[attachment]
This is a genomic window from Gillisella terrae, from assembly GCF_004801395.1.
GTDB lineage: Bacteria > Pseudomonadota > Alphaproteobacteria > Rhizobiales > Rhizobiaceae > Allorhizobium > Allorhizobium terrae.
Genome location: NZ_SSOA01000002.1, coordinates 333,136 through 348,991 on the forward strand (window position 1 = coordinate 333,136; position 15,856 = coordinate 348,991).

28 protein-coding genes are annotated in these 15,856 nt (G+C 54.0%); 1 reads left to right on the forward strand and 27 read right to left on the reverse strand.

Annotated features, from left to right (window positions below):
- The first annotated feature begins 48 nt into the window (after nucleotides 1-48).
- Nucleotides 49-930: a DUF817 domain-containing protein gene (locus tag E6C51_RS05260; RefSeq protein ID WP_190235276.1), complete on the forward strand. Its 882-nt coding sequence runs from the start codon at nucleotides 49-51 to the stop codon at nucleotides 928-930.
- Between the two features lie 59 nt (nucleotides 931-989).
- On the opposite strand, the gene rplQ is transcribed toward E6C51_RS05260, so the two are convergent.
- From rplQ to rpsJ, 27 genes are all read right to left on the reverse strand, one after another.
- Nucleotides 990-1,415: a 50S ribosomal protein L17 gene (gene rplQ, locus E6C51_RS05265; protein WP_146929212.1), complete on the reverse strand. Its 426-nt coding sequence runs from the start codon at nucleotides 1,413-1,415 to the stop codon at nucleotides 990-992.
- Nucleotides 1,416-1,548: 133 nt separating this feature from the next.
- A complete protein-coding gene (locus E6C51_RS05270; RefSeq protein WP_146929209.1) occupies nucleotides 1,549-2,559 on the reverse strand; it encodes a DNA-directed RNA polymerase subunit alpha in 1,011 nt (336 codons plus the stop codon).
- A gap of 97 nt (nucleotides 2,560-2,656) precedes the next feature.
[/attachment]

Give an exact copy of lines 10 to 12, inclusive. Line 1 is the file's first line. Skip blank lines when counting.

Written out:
- From rplQ to rpsJ, 27 genes are all read right to left on the reverse strand, one after another.
- Nucleotides 990-1,415: a 50S ribosomal protein L17 gene (gene rplQ, locus E6C51_RS05265; protein WP_146929212.1), complete on the reverse strand. Its 426-nt coding sequence runs from the start codon at nucleotides 1,413-1,415 to the stop codon at nucleotides 990-992.
- Nucleotides 1,416-1,548: 133 nt separating this feature from the next.